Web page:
A witness in the trial of former Treasury Cabinet Secretary Henry Rotich has told the court that the controversial dams’ projects had all the necessary approvals before they began.
Gideon Rotich said the National Environment Management Authority (Nema) gave approval to the implementing agency to proceed after it became satisfied that all environmental conservation conditions had been met.
“Before issuance of the licence for construction of the Arror and Kimwarer dams, Nema was satisfied that the proponent of the project had complied with and addressed all the concerns that had been raised by our experts,” said Gideon.
Nema had also insisted that Kerio Valley Development Authority (KVDA), the project proponent, should not begin works until they had developed resettlement and compensation plans for the affected.
He testified that KVDA also had to get clearance from the Kenya Forest Service which donated 400 hectares (988-acres) of forest land for construction of the two dams and provided a plan for afforestation to compensate the depleted parts of the forests.
“The agreement was that KVDA would acquire 1,408-acres of private land to carry our afforestation to cover for the part of the forest which was to be used for the dams and also to provide new access roads to the forest,” he said.
Gideon told the court that as an employee of Nema, they were only concerned about the impact and effects of the projects on the environment and not any other consideration.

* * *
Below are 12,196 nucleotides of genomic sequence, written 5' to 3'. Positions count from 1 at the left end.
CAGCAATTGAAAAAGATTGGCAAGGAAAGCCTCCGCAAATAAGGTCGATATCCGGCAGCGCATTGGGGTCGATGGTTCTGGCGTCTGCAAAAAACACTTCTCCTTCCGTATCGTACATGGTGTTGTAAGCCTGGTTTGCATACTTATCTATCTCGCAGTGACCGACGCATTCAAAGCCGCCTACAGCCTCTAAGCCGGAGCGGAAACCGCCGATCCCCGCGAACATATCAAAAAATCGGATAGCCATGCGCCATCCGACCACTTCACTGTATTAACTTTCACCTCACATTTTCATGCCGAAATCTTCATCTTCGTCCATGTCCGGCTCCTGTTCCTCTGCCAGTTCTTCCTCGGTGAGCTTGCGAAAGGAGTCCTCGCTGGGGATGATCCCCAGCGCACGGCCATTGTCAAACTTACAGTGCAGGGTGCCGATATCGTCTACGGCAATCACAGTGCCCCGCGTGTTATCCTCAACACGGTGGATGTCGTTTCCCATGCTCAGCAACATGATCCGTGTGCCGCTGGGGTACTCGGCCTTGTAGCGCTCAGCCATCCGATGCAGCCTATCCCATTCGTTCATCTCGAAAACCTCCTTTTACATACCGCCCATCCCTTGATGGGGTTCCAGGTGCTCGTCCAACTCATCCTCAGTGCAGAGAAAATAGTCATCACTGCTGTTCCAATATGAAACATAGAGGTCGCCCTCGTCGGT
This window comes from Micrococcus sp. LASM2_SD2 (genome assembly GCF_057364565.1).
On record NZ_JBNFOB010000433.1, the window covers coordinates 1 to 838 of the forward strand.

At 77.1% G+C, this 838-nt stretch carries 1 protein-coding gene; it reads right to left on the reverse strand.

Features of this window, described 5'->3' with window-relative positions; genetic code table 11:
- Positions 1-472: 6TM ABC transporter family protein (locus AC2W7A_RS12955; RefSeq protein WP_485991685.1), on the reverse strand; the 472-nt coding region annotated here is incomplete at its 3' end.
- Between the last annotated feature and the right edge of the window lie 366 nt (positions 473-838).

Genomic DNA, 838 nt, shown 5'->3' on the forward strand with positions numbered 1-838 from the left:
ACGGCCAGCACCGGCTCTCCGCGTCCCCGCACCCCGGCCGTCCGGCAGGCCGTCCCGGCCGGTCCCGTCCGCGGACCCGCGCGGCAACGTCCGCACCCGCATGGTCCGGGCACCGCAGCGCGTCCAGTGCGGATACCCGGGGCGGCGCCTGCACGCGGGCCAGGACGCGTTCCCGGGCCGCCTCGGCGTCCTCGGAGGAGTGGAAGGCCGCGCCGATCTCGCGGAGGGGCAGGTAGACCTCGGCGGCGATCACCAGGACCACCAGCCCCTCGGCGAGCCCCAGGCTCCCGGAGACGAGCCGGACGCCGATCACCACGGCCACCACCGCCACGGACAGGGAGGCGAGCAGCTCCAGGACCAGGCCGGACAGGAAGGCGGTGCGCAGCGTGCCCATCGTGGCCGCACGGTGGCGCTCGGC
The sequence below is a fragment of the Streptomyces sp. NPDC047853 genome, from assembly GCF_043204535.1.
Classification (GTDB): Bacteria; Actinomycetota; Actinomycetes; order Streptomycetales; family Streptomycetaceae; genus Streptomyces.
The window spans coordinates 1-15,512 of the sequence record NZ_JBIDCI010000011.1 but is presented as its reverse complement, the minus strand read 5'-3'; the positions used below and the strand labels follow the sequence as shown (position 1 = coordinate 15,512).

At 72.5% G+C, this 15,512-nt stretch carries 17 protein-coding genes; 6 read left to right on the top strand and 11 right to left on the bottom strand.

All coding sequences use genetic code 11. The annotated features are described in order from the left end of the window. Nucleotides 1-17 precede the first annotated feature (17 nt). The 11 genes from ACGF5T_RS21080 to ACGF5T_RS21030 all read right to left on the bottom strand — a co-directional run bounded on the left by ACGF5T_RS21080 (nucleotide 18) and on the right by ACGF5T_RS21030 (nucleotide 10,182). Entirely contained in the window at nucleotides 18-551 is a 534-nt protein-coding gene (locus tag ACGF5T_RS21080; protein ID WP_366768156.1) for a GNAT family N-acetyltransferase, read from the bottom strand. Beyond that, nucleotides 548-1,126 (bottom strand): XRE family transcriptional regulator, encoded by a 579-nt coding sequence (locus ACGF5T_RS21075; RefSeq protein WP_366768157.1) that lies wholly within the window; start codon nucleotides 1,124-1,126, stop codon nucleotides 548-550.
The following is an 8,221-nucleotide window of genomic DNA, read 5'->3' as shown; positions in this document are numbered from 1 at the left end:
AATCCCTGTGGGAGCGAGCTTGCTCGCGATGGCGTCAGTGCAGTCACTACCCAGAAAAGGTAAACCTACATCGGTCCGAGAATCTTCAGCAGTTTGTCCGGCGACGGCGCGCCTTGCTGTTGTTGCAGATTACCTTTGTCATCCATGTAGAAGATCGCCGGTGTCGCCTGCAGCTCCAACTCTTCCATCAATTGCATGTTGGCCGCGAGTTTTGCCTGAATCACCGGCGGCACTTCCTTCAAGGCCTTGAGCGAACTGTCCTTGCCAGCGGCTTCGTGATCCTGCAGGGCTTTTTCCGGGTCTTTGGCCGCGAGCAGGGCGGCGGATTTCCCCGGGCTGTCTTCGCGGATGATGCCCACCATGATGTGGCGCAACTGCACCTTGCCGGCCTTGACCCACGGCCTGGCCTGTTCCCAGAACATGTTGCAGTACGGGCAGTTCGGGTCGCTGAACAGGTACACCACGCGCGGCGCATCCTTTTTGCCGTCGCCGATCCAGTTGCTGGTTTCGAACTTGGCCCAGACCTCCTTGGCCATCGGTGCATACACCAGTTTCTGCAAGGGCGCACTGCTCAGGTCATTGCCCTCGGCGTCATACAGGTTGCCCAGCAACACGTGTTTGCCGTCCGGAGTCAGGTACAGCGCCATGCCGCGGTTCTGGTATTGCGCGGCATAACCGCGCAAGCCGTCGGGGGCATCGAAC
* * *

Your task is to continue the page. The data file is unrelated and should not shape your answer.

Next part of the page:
He added that Nema gave the public enough time to air their concerns and views about the mega projects and that their concerns were addressed before any approval was issued to KVDA.
Gideon was testifying in the case where Rotich and former KVDA Managing Director David Kimosop are facing charges of conspiracy to defraud the country of Sh63 billion for construction of the two dams.
They were charged alongside former Chief Economist Kennedy Nyakundi, former Nema boss Geoffrey Wahungu and KVDA officials Jackson Kinyanjui, William Kipkemboi, Paul Kipkoech, Francis Chepkong’a and Titus Muriithi.
They are facing 30 counts, with the prosecution contending that they conspired to defraud the government by entering into a contract for the multi-purpose dams without approval.
Other charges are for wilful failure to comply with procurement rules, abuse of office, engaging in projects without prior planning, failing to comply with laws on managing public funds and financial misconduct.
Chief Magistrate Lawrence Mugambi adjourned hearing to December 15 when the witness will be cross-examined by defence lawyers.